The Online Safety Bill is a landmark piece of national legislation – one that will attempt to lay down in law a set of rules about how online platforms should address online harms. This is the first major step in the UK to regulate Big Tech platforms. It is also something that the government has been grappling with for years – how do you prevent, for example, online harassment while also protecting free speech?
This week, the joint parliamentary committee on the Online Safety Bill returned its recommendations, having taken evidence from civil society and academia, and media names such as the Facebook whistleblower Frances Haugen, Wikipedia founder Jimmy Wales and footballer Rio Ferdinand. Their recommendations will inform the government as it prepares the final draft of the bill to be taken to parliament – and shape public discussions around it.
Ofcom’s interim chair, Maggie Carver, recently described online safety as a game of whack-a-mole with “too many moles to whack”. There are many legitimate views on what the bill should focus on – from concerns about online harassment, to child safety, to freedom of speech – and most recently the call from rights groups for it to include protections for women and girls.
But amid the headline-grabbing concerns associated with tackling online harms, one thing we should agree on is that the inspection of algorithms in social media is an essential, but also frequently overlooked, part of the bill.
Whatever a particular organisation or policymaker’s priorities may be in relation to tackling online harms, none of them can be achieved without Ofcom – the regulator given responsibility for online harms – having the appropriate powers to look under the bonnet of the algorithms in social media and search platforms.
Christopher Wylie, a former employee of Cambridge Analytica, has laid out the problem clearly: “We fail to understand that these are products of engineering. We do not apply to tech companies the existing regulatory principles that apply in other fields of engineering. We do not require safety testing of algorithms.” In her testimony to US Congress, Haugen compared the current regulatory environment for social media platforms to “the Department for Transportation regulating cars by watching them drive down the highway”.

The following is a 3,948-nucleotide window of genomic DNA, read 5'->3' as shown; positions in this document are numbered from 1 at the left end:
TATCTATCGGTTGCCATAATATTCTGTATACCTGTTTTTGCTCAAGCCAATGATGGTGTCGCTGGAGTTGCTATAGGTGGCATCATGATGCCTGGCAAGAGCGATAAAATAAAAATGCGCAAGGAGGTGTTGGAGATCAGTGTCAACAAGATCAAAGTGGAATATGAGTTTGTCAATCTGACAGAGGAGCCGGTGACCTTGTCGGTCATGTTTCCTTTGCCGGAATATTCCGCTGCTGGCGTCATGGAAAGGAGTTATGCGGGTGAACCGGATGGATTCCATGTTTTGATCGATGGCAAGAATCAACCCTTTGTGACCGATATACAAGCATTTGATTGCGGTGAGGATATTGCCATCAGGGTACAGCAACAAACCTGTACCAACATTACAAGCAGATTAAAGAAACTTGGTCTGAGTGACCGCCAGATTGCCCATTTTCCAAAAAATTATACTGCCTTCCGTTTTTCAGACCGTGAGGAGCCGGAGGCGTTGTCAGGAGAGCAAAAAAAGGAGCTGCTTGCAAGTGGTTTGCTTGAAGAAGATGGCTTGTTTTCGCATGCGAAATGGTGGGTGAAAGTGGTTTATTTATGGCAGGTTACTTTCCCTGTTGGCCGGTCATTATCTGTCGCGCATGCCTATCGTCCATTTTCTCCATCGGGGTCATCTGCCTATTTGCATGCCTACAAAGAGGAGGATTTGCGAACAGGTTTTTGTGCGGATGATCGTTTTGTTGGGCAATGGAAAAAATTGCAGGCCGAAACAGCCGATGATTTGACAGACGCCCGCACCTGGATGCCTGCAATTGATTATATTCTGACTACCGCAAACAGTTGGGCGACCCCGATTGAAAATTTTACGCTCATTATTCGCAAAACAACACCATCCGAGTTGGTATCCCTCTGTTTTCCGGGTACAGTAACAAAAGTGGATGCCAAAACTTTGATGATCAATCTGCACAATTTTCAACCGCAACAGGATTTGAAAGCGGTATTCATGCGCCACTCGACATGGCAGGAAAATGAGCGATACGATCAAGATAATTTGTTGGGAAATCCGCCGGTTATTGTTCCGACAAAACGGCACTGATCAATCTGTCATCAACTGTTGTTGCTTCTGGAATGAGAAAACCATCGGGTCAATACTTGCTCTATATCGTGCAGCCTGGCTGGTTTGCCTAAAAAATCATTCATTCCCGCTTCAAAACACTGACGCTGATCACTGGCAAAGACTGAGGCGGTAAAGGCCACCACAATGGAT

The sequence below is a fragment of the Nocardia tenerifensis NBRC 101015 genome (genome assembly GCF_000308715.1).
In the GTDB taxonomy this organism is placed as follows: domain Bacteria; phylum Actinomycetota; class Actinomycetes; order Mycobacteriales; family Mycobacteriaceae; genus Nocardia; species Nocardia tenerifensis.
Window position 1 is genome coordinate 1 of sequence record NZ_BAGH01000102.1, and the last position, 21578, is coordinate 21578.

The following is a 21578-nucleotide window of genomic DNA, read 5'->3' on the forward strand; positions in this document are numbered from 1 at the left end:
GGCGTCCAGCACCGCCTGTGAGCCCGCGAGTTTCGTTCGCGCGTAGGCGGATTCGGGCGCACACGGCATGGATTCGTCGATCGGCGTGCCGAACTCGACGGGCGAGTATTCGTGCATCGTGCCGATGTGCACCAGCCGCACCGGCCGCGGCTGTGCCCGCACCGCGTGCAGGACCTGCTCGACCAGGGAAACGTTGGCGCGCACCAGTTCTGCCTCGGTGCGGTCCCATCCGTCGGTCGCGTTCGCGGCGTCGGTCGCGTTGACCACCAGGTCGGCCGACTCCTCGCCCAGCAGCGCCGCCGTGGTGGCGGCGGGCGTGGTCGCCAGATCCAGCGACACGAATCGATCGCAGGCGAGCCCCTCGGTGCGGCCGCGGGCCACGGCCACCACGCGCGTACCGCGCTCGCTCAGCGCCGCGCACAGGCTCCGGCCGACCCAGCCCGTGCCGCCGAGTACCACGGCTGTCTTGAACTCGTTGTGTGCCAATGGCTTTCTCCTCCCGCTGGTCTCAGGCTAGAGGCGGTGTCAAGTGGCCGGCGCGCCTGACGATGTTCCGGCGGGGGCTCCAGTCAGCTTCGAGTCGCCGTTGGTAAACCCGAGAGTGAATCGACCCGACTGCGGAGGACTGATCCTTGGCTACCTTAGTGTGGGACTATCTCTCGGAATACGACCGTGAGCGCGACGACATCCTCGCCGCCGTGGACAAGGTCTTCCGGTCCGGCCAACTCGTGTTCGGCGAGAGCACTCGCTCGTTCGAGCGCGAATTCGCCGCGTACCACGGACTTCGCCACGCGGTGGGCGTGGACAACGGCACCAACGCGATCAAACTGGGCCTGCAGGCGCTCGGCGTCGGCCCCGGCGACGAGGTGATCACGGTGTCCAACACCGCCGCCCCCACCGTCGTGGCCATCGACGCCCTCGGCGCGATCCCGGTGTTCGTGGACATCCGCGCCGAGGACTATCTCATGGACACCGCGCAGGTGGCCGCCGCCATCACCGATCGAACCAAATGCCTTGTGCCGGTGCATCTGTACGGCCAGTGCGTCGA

Regulatory inspection (also known as “auditing”) of social media will involve being able to test the algorithms and processes that social media platforms use to recommend and moderate content – what are they prioritising, hiding or flagging in your news feed? And are they doing what they claim? Independent auditing work by journalists at The Markup has identified that Facebook was still recommending anti-vaccine groups to users, even after it said it had stopped.
Just last week, researchers used a “sock puppet audit” (creating fake accounts – sock puppets – with particular profiles to observe what the algorithm recommends to them) to identify that Instagram recommended accounts full of disturbing images of underweight women to users who showed an interest in getting thin.
And so it is important to note that the joint committee’s recommendations explicitly call for the bill to ensure that Ofcom has these auditing powers. Without those powers, Ofcom won’t be sure what the platforms are doing, and whether they’re in line with the law.
The Ada Lovelace Institute’s submission to the committee emphasised this need for Ofcom to be given the power to perform technical audits as part of inspections. When the Online Safety Bill does go to parliament in the new year, we expect to see inspection and auditing included. We also hope that it will recognise the need for supporting Ofcom to use these powers by ensuring that it is equipped to conduct these complex, technical inspections. These will require a mix of skills and tools – from interviewing and reviewing documentation, to looking at code and developing software that can recreate and analyse user experiences on social media.
However, a strong inspection ecosystem requires more than a regulator inspecting alone. Journalists, academics and civil society organisations all play a role in raising alarm bells about the harmful practices of social media platforms – sometimes as tech platforms try to block them. These independent actors need support, responsible research access and reassurance they won’t be at risk of breaking the law in order to hold technology firms accountable for the harms their services may cause or enable.
All of this will matter for more than just online safety – giving regulators information-gathering powers suited to modern technology, and equipping them to use them, is going to be crucial across domains – from protecting against discriminatory hiring platforms to preventing algorithmic price fixing. The majority of the UK public think the tech sector is regulated too little, and many look to the regulators as having the most responsibility for directing the impacts of technology on people and society.
If we want people to have power over what they see on the internet, and people to be kept safe from harm, we need regulators to be able to uncover the facts about the algorithms controlling social media platforms.
The Ada Lovelace Institute is an independent research institute with a mission to ensure data and AI work for people and society.